Spark Streaming: Introduction to DStreams

In my last article, I showed an example of a Spark Streaming application for ingesting application log files.

Today, I am going to cover off an overview of DStreams in Spark Streaming. In subsequent articles, we’ll really look in detail at some of the main Spark Streaming concepts.

We can source data from loads of sources in Apache Spark. That could be from a local drive; from HDFS / S3; a Kafka Stream; Flume; Kinesis and plenty more.

Spark then uses a concept of micro batching. You set a time window (e.g. 10 seconds) and Spark will batch together all the records it received in that time window and process them together.

Your data will now be in a Discretized Stream (or DStream for short). The DStream is a high level abstraction of a sequence of RDDs.

In the below, you can see a DStream example. Each micro batched record set produces an RDD. So, each RDD represents a particular time window (the time window you configure in your script).

RDD1 (time 0 to 1) — RDD2 (time 1 to 2) — RDD3 (time 3 to 4)

Operations on the DStream are operations on the underlying RDDs. We use a higher level API to interact with the DStream to make the management of all these RDDs that bit easier.

Give us an example?

Sure. In my previous post about the log monitoring script, I ingested text data into a stream. Let’s say we have the below files, with their modified times.


If I set my time window to be 2 minutes, I would have 3 RDDs in my DStream:

File1.log + File2.log
File3.log + File4.log

Okay, but how do those get picked up?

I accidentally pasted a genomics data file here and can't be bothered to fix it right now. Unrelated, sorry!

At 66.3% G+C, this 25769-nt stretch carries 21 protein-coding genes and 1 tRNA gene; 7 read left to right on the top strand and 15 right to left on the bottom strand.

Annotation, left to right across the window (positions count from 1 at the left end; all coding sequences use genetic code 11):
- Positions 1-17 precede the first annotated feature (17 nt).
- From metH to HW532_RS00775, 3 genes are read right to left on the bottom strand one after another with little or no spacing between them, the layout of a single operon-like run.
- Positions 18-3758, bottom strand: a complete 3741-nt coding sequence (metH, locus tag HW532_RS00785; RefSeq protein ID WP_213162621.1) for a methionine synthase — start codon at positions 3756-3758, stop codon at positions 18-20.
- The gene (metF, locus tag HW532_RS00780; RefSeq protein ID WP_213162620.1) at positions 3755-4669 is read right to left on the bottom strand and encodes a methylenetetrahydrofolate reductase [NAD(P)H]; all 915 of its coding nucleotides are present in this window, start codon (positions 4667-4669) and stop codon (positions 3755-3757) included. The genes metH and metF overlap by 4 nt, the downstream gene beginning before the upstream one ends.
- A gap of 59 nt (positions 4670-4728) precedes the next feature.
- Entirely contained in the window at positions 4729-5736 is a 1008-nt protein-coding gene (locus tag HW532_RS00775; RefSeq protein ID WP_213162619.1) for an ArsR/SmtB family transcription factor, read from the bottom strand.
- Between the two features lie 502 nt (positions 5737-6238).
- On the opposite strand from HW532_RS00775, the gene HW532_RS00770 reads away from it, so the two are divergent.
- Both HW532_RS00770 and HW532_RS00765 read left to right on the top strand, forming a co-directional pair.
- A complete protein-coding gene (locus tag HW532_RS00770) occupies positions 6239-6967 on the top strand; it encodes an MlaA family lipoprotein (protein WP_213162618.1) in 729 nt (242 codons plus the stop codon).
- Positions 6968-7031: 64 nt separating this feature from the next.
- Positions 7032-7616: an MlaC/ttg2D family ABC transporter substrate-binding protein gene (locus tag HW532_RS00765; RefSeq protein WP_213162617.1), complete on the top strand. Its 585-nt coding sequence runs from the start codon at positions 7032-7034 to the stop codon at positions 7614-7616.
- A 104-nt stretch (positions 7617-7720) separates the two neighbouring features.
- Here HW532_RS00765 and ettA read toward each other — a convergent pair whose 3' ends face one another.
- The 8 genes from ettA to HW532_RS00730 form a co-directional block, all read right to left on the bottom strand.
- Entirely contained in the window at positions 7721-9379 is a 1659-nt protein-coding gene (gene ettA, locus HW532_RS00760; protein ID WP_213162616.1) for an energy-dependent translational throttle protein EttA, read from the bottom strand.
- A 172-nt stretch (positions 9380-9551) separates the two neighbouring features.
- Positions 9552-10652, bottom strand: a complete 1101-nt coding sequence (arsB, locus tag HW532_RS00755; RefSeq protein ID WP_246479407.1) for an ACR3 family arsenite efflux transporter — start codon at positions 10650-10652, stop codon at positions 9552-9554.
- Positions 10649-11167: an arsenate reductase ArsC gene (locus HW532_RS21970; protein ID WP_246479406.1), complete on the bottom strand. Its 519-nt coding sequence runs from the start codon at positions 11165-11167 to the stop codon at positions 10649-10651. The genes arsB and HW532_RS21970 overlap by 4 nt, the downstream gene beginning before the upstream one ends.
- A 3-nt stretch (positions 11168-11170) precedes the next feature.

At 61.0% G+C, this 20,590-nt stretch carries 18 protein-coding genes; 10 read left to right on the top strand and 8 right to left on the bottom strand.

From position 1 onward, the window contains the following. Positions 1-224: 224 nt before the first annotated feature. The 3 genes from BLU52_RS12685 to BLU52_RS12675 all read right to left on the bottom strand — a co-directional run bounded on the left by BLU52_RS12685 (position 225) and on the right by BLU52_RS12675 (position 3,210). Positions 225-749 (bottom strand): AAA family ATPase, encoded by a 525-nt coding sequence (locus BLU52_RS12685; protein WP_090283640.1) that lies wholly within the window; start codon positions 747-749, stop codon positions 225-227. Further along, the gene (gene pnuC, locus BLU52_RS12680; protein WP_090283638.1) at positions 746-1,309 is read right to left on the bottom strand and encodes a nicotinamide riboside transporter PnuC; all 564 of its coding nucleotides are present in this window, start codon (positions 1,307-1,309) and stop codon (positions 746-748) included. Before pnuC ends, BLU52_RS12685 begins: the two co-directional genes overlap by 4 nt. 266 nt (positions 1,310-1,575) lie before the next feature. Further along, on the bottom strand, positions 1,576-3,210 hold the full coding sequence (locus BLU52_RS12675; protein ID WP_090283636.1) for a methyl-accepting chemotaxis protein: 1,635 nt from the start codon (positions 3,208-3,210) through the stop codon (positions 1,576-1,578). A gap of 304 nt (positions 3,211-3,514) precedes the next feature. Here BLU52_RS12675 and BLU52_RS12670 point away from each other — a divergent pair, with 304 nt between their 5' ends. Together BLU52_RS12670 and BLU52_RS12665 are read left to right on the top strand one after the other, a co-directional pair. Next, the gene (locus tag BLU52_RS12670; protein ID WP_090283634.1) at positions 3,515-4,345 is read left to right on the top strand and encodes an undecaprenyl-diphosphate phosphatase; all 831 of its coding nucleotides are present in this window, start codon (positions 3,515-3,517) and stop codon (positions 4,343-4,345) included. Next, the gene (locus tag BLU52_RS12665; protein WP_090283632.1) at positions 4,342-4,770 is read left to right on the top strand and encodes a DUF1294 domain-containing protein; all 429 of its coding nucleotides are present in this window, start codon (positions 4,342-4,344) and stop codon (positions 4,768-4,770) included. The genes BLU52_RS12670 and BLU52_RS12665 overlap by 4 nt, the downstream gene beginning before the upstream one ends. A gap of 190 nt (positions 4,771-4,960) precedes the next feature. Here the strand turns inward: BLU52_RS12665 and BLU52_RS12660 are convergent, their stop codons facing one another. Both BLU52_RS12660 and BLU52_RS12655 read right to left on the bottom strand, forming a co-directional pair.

Spark Streaming monitors the directory path you provide it with. Which can be either a full directory path or it can use glob & wildcard characters to match a particular pattern.

You apply a schema to the files on ingestion, so it’s important that they follow a consistent data format – avoiding any pesky errors.

The modification time of a file is what determines whether it is part of your time window or not. This poses us an issue. When logs are written, they’re written at the beginning of the job & appended until the end of the job. The modification time of the file is set to be the beginning of the job (when it’s first written). So the fact that its contents change; but it’s modification time does not, means that it will not be reprocessed – updates, will be ignored.

There is a workaround for this. We should write our log files to an un-monitored directory. Once they’ve completed writing, we should move them to the directory that Spark is monitoring.

That is easier said than done – as there isn’t really a mechanism to check if the file is still being written. My approach is to use try and except mechanisms, in conjunction with traceback to write logs & then move them to the streaming monitor directory.